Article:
they needed to know more about available materials and the range of geometries and features achievable. Our partnership with EOS satisfies both sides of the equation, combining EOS’ AM expertise with our sophistication at walking customers through the development and approval stages. Andrew Snow: On our side, it’s about a triangle of knowl-
edge consisting of our materials, machines, and—this is im- portant—the process-build parameters of each part. As with every patient, every application is different, whether you’re working with an ankle implant, a toe implant, or a hip cup. Oſten the most challenging aspect of presenting our
technology to the marketplace is educating the OEM on how to incorporate it into a complete end-to-end process chain as part of a broader manufacturing cell. Tat’s where IMDS is invaluable to us. Teir experience with medical product devel- opment includes the major medical companies, and it expands beyond that to well-known clinics and even to hospitals and surgeons. Tere’s a natural synergy between their capabilities and ours. Are projects involving the creation of laser-sintered medi-
cal products underway now? Siemer: Definitely, and in several different areas. One is an
acetabular hip cup with porous structures to promote osseoin- tegration, or bone growth. Conventionally it can be cast, or cast and machined, and then made porous through extra finishing. With laser sintering, we can build the cup and pores in a single step. We can make the pores gradient, so that the cup is solid in one place for maximum strength, and variably porous elsewhere for different bone growth. We’re talking with various compa- nies about similar implants, such as tibial trays, and also spinal implants, extremities, and products for sports medicine.
the same as their conventional counterparts?’ EOS and its suppliers have worked long and hard for more than a decade to produce equivalent materials. For medical applications, two of the common materials for DMLS are titanium—Ti64—and cobalt chrome, close analogs of metals that are already in widespread use and meet ASTM medical standards. Te mate- rial we procure from EOS is certified. IMDS has run stainless steel in the past, and we’re using titanium now. Our DMLS system has the capability to run other metals as well. Snow: Not only is the material we provide IMDS medically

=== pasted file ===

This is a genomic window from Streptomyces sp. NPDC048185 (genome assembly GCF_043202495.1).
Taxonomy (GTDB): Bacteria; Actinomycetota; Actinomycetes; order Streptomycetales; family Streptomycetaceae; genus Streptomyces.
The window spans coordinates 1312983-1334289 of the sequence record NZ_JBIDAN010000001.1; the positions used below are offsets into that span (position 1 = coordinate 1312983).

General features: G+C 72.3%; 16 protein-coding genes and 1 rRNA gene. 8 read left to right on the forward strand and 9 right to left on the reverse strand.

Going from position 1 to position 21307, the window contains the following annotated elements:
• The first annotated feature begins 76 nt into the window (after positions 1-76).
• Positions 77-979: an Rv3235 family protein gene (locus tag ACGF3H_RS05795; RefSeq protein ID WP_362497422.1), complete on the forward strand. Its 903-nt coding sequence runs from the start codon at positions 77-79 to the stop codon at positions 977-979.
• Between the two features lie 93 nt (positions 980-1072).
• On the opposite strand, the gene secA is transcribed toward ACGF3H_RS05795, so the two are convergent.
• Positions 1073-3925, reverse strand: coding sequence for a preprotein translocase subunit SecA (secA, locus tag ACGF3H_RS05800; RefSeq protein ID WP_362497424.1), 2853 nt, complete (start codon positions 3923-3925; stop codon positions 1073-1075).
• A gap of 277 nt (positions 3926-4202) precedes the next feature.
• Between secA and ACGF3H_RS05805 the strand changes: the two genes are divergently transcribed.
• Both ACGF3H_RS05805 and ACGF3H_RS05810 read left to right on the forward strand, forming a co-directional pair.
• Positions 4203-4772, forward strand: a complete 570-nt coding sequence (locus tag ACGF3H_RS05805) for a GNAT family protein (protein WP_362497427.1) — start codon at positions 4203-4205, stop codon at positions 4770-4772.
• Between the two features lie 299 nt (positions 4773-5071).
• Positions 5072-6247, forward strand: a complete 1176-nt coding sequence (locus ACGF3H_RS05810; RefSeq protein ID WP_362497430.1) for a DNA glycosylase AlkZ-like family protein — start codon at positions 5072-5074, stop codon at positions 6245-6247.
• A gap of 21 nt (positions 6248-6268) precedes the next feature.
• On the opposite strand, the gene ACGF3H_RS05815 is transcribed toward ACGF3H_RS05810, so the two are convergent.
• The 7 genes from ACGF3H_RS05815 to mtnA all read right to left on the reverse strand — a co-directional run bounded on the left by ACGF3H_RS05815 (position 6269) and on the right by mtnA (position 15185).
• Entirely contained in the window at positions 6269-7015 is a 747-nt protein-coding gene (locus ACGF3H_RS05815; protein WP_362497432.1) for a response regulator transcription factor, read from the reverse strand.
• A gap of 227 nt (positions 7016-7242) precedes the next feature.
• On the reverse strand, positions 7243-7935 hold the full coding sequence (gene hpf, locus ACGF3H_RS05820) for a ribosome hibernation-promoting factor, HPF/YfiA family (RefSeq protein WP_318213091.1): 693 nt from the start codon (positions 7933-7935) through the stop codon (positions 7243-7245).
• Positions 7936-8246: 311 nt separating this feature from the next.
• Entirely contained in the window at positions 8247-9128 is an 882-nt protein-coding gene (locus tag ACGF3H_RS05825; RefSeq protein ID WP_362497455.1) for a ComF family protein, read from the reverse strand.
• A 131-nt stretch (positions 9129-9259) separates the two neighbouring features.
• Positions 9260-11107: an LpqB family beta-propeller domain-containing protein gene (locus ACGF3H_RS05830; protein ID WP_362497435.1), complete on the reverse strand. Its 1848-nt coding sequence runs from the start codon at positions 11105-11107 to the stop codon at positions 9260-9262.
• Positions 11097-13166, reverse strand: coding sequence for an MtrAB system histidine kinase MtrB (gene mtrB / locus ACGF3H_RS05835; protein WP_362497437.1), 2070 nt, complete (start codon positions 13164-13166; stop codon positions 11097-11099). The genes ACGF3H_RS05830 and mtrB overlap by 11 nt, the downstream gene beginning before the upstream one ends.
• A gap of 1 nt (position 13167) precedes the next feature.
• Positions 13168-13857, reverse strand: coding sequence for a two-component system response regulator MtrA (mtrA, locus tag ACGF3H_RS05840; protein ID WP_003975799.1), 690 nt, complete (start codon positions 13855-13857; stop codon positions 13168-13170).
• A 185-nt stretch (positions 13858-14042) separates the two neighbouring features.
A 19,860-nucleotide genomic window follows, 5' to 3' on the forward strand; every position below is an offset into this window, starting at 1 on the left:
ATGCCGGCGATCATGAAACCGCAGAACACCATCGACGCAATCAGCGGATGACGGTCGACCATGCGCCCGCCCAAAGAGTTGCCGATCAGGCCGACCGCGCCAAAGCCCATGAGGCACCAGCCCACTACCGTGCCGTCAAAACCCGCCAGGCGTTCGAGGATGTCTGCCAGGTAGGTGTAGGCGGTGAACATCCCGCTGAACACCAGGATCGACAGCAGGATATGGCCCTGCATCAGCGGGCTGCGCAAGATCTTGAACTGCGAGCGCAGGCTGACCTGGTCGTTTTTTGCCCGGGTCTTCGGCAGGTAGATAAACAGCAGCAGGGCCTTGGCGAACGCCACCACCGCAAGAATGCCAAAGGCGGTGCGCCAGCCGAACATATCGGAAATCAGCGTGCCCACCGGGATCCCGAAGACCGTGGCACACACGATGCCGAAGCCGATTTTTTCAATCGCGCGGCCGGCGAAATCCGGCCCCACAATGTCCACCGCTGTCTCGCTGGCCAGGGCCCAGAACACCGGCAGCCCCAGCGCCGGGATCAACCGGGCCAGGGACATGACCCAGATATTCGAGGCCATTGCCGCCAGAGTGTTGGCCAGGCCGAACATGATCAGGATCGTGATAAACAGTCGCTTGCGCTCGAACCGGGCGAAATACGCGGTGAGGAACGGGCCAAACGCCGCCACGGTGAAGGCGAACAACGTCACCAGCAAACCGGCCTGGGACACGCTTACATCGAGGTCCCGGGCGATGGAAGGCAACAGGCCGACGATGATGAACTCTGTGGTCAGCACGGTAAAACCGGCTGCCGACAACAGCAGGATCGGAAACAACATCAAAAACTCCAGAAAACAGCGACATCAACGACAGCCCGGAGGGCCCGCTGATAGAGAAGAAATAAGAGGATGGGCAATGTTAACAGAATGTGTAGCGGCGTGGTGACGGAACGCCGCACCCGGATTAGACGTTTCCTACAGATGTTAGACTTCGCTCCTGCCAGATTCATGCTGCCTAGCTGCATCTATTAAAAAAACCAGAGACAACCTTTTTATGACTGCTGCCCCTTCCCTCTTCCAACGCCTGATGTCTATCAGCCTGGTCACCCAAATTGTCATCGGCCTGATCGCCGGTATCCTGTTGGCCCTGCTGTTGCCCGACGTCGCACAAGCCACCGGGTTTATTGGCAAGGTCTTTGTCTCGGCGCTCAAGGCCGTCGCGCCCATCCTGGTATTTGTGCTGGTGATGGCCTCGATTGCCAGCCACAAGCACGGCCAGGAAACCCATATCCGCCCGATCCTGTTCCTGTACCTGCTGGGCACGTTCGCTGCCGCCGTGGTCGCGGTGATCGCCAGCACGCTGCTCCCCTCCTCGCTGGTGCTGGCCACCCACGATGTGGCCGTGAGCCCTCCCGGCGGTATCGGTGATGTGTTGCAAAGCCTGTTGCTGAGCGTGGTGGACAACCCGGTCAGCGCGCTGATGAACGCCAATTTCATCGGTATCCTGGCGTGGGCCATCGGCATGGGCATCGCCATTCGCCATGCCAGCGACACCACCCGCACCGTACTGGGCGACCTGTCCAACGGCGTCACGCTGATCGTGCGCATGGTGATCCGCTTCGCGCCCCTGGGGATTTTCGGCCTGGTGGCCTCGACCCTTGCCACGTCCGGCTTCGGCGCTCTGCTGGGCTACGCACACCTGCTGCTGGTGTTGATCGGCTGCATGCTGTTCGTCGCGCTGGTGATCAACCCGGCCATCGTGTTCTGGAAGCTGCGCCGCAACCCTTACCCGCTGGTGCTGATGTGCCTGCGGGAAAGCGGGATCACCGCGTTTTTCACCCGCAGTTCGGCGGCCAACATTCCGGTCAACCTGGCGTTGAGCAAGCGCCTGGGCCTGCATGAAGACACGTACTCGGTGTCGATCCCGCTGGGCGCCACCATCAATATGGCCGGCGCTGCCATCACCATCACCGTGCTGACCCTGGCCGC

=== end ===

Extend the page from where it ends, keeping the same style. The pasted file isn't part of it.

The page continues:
certified, we go beyond that, testing it thoroughly in-house on both new and legacy systems for maximum consistency and repeatability of performance, from build to build and from system to system. Siemer: Oſten the next thing we hear is, ‘How much does
it cost to build my existing part geometry in additive manu- facturing?’ Part of our job is educating customers that instead of asking this, they really need to look closely at the design freedom laser sintering offers and take full advantage of it. Once they make that leap, they create new parts that have enhanced complex structures, such as micro-expanding or locking features, that offer new biomechanical advances. Te more complex the part geometry—for instance, a latticework to reduce weight—the likelier it is that it’s best manufactured with AM. Beyond being early adopters, what convinces companies
to partner with you? Snow: Te opportunity for mass customization is generat-
ing a lot of excitement in medical design. By far, the biggest impact laser sintering has on medical products is that they can be cost-effectively patient-specific, with no extra cost
Laser-sintered medical products “can be cost-effectively patient-specific, with no extra cost for manufacturing a part with a production volume of one.”
Snow: Each global region is different and regulations vary.
Currently, Europe is further along than the US in bringing these types of products to market; they’ve had a great many successes already. Tey’re implanting around 8000 porous metal cups annually in humans. Also, EOS has a separate certified dental process for the manufacturing of patient-spe- cific copings and bridges. Even titanium abutments are being manufactured in Europe via laser sintering, for example. What helps people see the advantages of developing prod-
ucts with your partnership? Siemer: We identify and work with the kind of people who
are early adopters of new technology, so they’re quite open to considering it. Once we begin talking to them about their potential product, they nearly all ask first: ‘Are the materials
62 Medical Manufacturing 2013
for manufacturing a part with a production volume of one. Everything from cranial implants to surgical instrumenta- tion—like cutting and drilling guides—can be tailored to both the patient’s and the surgeon’s needs. As with all business decisions, adoption always comes
down to return on investment [ROI]. If we can demonstrate to a company that the ROI on their product is there, and if we also can reduce their time to market, they’ll be very open to our technology. Siemer: Oſten competition is a motivator for companies.
If they’ve heard of a successful product made with AM, they feel they need to explore the technology just to keep up. Since our partnership offers them a means to be informed about laser sintering and to ‘try before they buy,’ they can do their